Essay, Research Paper: Catcher In The Rye

Literature: Catcher in The Rye

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In The Catcher in the Rye, Holden views the world as an evil and corrupt place
where there is no peace. This perception of the world does not change
significantly through the novel. However as the novel progresses, Holden
gradually comes to the realization that he is powerless to change this. During
the short period of Holden's life covered in this book, "Holden does
succeed in making us believe that the world is crazy". Shortly after Holden
leaves Pencey Prep he checks in to the EdmontHotel. This is where Holden's
turmoil begins. Holden spends the following evening in this hotel which was
"full of perverts and morons. (There were) screwballs all over the
place." His situation only deteriorates from this point on as the more he
looks around this world, the more depressing life seems. Around every corner
Holden sees evil. He looks out on a world, which appears completely immoral. The
three days we learn of from the novel place a distressed Holden in the are of
Manhattan. The city is decked with decorations and holiday splendor, yet, much
to Holden's despair "seldom yields any occasions of peace, charity or even
genuine merriment. "Holden is surrounded by what he views as drunks,
perverts, morons and screwballs. These convictions which Holden holds waver very
momentarily during only one particular scene in the book. The scene is that with
Mr. Antolini. After Mr. Antolini patted Holden on the head while he was
sleeping, Holden jumped up and ran out thinking that Mr. Antolini was a pervert
as well. This is the only time during the novel where Holden thinks twice about
considering someone as a pervert. After reviewing Mr. Antolini, Holden finally
concludes that maybe he wasn't making a "flirty" pass at him. Maybe he
just like patting guys heads as they sleep. This is really the only time in the
novel where Holden actually considers a positive side. This event does not
constitute a significant change. As Holden himself says, "It's not too bad
when the sun's out, but the sun only comes out when it feels like coming out.
"The sun of course is a reference to decency through the common association
of light and goodness. His perception of the world remains the same. The one
conviction that does change during the novel is Holden's belief that he can
change the world. On his date with Sally, Holden reveals his feelings. "Did
you ever get fed up?... I mean did you ever get scared that everything was going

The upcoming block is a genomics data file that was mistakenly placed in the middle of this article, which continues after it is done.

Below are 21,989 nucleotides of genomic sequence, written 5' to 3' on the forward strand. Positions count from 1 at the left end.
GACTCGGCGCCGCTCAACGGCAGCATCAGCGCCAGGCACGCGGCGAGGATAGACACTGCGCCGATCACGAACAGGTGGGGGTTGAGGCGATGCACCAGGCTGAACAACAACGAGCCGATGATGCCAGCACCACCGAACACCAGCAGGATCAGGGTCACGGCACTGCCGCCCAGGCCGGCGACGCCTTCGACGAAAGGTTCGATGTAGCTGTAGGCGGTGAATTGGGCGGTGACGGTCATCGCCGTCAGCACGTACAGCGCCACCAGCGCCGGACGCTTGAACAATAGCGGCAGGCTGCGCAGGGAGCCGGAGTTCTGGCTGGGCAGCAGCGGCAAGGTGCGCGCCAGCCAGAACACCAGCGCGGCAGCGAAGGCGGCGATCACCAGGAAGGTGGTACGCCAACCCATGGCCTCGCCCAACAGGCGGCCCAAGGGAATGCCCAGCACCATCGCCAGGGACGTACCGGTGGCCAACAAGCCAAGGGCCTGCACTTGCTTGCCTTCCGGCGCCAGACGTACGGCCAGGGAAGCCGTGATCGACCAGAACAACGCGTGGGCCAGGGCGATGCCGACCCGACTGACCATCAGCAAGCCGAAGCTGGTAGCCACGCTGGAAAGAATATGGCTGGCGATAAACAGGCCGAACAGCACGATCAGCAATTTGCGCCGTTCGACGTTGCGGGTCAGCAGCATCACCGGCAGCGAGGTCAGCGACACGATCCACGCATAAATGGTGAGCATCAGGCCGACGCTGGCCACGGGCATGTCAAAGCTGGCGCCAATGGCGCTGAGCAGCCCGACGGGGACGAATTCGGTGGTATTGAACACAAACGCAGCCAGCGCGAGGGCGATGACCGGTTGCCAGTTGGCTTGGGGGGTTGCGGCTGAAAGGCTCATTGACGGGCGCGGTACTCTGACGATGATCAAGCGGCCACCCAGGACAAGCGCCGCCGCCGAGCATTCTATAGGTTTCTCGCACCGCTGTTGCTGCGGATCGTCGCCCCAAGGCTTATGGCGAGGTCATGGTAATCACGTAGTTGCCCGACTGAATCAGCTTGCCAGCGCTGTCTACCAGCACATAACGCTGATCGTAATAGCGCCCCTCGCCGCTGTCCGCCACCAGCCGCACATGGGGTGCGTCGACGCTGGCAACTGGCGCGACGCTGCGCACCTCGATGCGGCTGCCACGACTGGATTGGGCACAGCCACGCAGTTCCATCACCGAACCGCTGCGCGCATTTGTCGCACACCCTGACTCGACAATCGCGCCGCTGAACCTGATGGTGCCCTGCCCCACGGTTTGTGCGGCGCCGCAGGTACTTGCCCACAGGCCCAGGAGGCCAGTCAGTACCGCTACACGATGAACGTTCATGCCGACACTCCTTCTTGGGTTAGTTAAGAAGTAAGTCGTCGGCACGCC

to go lousy unless you did something..."Holden goes through several plans.
Holden at one point contemplates heading out west where he will pretend to be a
deaf-mute and live a quiet life. At another point Holden proposes to Sally to
escape this world with him. It is finally to his younger sister Phoebe that
Holden reveals his ultimate plan. Although Holden describes the situation in a
very picturesque and symbolic manner he essentially tells Phoebe that he wants
to prevent children from growing up. He blames the world's corruption on adults
and believes that when he stops the children from growing up he will preserve
their innocence and save the world. It takes most of the book before Holden
begins to realize that he is helpless to stop this corruption. Finally, he
realizes that not only is there nothing that he can do, but there is nowhere he
can go to hide from it. Holden takes awhile to comprehend these concepts. One
good example is when Holden is delivering the note to his sister. He encounters
a "*censored*-you" written on the wall. Holden careful rubs this off
with his hand so as to protect the innocent children from reading it. Later on
he finds "*censored*-you" scratched into the surface with a knife. He
discovers that he can't efface this one. Even in the timeless peace of the
Egyptian tomb room at the museum there is an un-erasable
"*censored*-you." This incident is the beginning of Holden's
realization that his dreams are infeasible. Strangely enough, it is one of the
"innocent" children that he is trying to protect who helps him come to
terms with this realization. It is Phoebe who challenges his plan to escape out
west. As he is telling Phoebe that she can not run away, he discovers that he
too can not run away. "You can't ever find a place that is nice and
peaceful, because there isn't any. "The final break - down comes near the
end of the book when he is watching Phoebe on the carousel. All the kids kept
trying to grab for the gold ring, and so was old Phoebe, and I was sort of
afraid she'd fall off the goddam horse, but I didn't say anything or do
anything. The thing with kids is, if they want to grab for the gold ring, you
have to let them do it, and not say anything. If they fall off, they fall off,
but it's bad if you say anything to them. In the above passage from the novel,
Holden hits the final breakdown. Being "the catcher" becomes obviously
unrealistic. The gold rings are ironically not gold but really brass-plated
iron. The gold rings are symbols of the corrupted world which always
"wears" a shiny surface to hide its evil. It is at this point that
Holden sees that he can not stop children from growing up and therefore losing
their innocence. They will fall if they fall, there is nothing that can be done.
Shortly after this point Holden has his nervous breakdown. His breakdown is due
to this depressing realization that the world is corrupt and filled with evil.
He knows now with a sickening certainty that he is powerless to stop both evil
and maturation. As a matter of fact, it is "bad" to do so.
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